In November 2014, I began an exciting tenure as executive director for the Center for Community Peacemaking (CCP) in Lancaster, Pennsylvania. CCP has a very active restorative justice program addressing the harm for crime victims, especially crimes committed by youth. As I began there, I realized that I’d already had an experience of restorative justice as an eight year-old child, unrefined as it was. That experience and the conciliatory attitude of my parents no doubt played a crucial role in my subsequent life path. The following reflection appeared in CCP’s December newsletter, Making Things Right.
It was a mild Sunday night in September. I was an adventurous eight year-old, expecting to go to school the next day. Instead, I was awakened by shouts of panic from my parents.
An eerie glow and strange roar filled the bedroom windows. Our barn was engulfed in
flames. It would be my first experience with restorative justice.
That night two young men had been out driving around; their car ran out of gas more than a mile away. After walking for some time, one of them, Myrick,* tried to siphon gas from the tank of our family’s utility truck parked in the barn. In order to see, he used a cigarette lighter. The predictable result exploded in his face and lit up the hay stacked nearby. While he was able to run for safety, our barn was soon a pile of charred timber and melted aluminum roofing. It soon became clear that Myrick was responsible for our barn burning down. Yet my parents made an unusual request to the district attorney: Could Myrick receive a minimal sentence in exchange for help rebuilding?
Restorative justice began in the 1970s as far as Western civilization is concerned as a compliment or alternative to traditional punitive sentencing. The core process, often called “victim offender conferencing,” uses this facilitated encounter to address the harm and needs that a crime victim might have and allow the offender(s) to take responsibility for their actions. But in the early 1980s when this happened, still almost no one practiced this direct form of justice and conflict resolution in the US outside traditional indigenous forums.
My parents’ request for Myrick’s work on the farm was partially granted. He was released the next year and began helping amidst the barn ruins. Our eyes were opened to the different world in which he lived, one of acute dysfunction, abuse and poverty. He was polite if also visibly uncomfortable around us. But he seemed happy to do something to right the wrong he’d committed.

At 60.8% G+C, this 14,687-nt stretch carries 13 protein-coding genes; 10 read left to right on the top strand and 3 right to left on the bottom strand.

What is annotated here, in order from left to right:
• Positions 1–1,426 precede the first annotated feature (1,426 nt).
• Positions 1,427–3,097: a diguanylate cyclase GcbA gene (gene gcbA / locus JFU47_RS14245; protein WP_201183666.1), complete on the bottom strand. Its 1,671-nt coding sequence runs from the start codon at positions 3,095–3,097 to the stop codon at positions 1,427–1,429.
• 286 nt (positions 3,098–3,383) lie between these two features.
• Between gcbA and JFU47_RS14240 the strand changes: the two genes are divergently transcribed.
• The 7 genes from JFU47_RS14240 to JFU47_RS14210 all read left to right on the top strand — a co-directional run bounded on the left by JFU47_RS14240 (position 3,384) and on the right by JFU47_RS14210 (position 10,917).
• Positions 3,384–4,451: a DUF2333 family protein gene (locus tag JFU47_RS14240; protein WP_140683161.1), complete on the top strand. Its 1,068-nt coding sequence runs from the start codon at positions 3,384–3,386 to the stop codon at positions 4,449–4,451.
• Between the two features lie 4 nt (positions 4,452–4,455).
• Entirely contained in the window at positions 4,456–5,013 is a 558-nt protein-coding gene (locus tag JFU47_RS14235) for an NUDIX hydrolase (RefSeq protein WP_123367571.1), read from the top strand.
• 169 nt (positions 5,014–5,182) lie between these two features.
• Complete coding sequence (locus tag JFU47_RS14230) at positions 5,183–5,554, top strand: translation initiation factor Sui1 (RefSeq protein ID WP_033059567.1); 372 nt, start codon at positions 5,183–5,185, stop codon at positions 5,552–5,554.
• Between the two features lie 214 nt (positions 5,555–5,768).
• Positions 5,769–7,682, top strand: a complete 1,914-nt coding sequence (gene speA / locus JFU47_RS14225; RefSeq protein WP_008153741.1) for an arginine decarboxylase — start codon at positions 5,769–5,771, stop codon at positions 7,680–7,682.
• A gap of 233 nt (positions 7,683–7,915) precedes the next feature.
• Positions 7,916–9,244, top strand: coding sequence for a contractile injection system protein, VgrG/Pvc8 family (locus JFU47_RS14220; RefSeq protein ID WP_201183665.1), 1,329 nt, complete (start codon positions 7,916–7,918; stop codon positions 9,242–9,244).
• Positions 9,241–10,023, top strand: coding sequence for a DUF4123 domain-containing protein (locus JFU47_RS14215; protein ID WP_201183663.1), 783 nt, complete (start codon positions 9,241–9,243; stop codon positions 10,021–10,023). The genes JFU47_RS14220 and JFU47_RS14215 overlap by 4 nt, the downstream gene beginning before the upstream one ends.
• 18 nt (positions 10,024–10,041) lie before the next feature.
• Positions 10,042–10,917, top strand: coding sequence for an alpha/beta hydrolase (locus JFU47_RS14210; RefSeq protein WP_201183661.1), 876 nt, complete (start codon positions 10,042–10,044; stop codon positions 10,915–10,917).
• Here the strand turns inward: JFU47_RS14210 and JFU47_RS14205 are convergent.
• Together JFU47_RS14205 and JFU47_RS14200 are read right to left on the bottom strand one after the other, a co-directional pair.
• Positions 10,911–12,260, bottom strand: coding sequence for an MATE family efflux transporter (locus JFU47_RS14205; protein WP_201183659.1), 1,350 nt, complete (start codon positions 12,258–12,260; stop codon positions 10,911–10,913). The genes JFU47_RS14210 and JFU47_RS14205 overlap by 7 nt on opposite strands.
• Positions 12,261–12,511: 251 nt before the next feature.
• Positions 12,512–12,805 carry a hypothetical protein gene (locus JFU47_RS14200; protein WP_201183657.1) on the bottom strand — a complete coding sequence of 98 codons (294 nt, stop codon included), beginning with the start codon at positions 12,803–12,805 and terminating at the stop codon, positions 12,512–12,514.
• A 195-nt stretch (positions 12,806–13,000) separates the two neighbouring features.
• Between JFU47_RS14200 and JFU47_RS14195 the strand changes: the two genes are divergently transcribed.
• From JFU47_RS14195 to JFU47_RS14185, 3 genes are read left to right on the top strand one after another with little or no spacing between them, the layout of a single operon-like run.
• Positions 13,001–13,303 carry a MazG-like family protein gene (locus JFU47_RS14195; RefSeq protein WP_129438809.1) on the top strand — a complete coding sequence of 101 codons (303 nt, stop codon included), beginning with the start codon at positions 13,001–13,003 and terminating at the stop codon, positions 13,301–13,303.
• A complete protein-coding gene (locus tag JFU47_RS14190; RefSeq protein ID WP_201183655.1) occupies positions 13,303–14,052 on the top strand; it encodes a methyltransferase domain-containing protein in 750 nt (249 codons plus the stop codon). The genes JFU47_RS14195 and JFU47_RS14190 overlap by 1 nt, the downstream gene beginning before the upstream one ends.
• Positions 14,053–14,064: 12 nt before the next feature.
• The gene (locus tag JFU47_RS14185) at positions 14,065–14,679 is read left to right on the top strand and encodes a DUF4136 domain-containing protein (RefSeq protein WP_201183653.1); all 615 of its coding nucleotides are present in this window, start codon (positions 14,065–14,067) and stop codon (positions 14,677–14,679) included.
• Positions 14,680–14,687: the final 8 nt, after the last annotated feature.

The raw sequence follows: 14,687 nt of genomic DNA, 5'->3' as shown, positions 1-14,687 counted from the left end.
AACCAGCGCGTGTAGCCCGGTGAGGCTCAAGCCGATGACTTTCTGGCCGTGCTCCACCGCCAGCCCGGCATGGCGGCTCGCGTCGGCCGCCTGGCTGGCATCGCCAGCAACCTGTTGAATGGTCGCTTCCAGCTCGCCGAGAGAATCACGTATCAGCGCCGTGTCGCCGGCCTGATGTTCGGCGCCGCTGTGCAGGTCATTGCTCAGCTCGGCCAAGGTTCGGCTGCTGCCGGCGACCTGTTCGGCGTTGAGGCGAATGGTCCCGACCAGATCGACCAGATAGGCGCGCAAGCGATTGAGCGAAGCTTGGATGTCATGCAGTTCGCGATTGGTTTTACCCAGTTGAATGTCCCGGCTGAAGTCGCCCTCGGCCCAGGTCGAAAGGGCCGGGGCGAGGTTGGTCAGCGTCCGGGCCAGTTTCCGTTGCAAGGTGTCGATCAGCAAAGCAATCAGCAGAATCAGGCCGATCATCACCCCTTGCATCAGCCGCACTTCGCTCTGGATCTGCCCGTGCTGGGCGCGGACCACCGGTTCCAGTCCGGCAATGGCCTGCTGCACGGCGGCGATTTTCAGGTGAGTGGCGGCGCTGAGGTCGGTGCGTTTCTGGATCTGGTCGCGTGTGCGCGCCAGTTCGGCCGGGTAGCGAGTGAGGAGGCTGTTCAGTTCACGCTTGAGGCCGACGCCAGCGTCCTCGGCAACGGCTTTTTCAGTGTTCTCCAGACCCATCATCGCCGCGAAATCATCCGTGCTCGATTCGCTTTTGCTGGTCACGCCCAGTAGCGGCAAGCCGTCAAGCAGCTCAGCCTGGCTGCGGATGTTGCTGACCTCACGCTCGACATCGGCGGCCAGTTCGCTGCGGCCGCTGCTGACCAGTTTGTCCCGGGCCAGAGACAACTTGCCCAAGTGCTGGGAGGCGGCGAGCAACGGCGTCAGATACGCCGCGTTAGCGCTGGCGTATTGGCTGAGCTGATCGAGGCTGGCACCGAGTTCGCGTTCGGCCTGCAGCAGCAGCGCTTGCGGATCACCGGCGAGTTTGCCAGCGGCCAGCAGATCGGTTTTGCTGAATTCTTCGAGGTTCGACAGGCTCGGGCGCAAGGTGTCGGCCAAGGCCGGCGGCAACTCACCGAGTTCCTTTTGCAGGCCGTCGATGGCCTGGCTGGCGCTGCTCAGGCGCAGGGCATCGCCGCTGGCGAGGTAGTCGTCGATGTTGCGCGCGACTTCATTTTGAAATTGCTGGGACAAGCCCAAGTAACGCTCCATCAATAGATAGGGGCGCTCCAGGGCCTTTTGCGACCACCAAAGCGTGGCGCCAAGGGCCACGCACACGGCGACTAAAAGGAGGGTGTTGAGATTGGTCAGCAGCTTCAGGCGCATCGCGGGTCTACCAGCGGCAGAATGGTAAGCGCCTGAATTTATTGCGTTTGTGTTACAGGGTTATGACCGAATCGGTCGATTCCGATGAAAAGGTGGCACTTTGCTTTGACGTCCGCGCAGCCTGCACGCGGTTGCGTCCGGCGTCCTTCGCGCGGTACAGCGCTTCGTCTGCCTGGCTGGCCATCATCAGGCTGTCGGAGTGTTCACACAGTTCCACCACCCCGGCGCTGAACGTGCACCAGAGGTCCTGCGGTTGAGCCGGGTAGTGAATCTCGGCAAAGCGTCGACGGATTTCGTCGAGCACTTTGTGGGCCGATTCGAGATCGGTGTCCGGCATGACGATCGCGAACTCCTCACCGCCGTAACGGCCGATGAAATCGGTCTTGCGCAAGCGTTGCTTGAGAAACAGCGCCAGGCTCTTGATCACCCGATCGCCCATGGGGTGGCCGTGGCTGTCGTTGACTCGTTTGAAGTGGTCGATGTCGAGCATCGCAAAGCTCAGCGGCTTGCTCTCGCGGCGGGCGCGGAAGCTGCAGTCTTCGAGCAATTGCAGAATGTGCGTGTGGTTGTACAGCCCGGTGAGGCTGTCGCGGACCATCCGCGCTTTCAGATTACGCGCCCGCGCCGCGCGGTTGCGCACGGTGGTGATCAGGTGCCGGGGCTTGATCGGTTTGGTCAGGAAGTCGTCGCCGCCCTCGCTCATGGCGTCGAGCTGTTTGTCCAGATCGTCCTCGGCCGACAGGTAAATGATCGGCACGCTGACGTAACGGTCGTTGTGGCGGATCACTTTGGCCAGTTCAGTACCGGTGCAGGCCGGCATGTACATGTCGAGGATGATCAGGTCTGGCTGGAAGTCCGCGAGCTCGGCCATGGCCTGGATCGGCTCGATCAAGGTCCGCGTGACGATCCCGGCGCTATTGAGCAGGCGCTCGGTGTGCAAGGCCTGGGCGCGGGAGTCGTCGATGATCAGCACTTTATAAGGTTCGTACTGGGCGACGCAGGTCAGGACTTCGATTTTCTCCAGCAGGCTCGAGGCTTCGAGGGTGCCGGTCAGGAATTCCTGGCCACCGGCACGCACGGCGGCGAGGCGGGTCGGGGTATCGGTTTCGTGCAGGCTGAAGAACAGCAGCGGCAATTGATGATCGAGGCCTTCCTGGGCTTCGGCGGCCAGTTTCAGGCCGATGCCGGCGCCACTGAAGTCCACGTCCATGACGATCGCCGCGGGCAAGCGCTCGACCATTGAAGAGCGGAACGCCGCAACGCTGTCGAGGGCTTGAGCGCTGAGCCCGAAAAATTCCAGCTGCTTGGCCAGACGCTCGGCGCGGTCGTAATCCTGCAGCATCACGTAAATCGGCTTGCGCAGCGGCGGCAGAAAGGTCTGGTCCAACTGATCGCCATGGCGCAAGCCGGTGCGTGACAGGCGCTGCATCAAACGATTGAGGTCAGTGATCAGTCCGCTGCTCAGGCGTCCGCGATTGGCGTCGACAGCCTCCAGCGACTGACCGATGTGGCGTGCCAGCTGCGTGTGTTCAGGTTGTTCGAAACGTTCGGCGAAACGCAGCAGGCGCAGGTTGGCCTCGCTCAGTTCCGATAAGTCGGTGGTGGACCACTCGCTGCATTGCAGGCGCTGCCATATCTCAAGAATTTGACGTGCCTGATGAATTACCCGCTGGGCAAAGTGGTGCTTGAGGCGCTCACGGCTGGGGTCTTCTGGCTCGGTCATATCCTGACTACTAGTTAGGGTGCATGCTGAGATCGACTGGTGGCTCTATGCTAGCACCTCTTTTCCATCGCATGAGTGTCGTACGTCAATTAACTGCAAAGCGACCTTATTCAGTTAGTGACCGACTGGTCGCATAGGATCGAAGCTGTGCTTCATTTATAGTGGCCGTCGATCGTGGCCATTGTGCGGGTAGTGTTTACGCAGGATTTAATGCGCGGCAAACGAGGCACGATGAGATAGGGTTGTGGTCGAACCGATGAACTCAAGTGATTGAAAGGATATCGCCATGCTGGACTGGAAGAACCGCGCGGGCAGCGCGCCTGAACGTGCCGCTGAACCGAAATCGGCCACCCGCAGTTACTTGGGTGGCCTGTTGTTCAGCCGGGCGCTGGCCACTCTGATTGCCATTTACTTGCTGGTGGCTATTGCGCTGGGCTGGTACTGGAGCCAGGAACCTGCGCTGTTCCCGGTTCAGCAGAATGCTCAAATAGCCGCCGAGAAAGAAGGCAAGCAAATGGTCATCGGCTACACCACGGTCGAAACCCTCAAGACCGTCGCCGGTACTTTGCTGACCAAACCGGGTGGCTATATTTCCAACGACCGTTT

At that time, Pennsylvania had no victim-offender conferencing, no skilled coordinators, advocates or facilitators to advise them on alternatives to putting Myrick behind bars. As a result, my parents struggled with a legal system that embraced expensive and punitive solutions. After Myrick was released, they also struggled to work out a clear agreement for him to repair the harm he’d caused, something a more formalized victim-offender process would have supported.
Now in 2014, it is clear. Lancaster County and South Central Pennsylvania has a unique and powerful resource for restorative justice. While most Pennsylvania counties still lack any resources to “make things right” directly between people like my parents and Myrick, the CCP has a host of volunteers and staff with a range of expertise in restorative justice. In the last ten years alone CCP has handled more than five thousand cases.
The fact that the Center for Peacemaking not only exists but thrives is testament to people who support the organization financially and as volunteers. They understand that our community’s wholeness—and our personal wholeness—is dependent on a direct, empowered participation in addressing grievances. CCP’s success also owes much to the leadership of its board of directors and former director Jon Singer, for creating an efficient organization through which so many criminal cases have been transformed into mutual understanding.
And we have still much to learn. How do we expand restorative justice processes beyond the youth cases that form the bulk of our work? How do we better account for the trauma, bullying and violence that are operative if also hidden in so many situations? How do we
address the context of poverty, discrimination and abuse at the root of so much crime?
We can’t solve every problem, but one thing is for sure. Unlike my parents, who struggled to advocate alternatives to the punishment meted out to Myrick, we are no longer alone. A movement of restorative justice—and a stellar twenty-year track record right here in Lancaster—now supports anyone seeking to take hold of the justice owed to them, to make right relationships and to understand, “why?”
I am humbled and excited to step into and nurture this life-changing work. It meets a need not met anywhere else in our society. But unlike my parents, I’m not alone. And together we can co-create a different world than the fiery one in which I awoke the night our barn burned down.
Center for Community Peacemaking
* The name has been changed.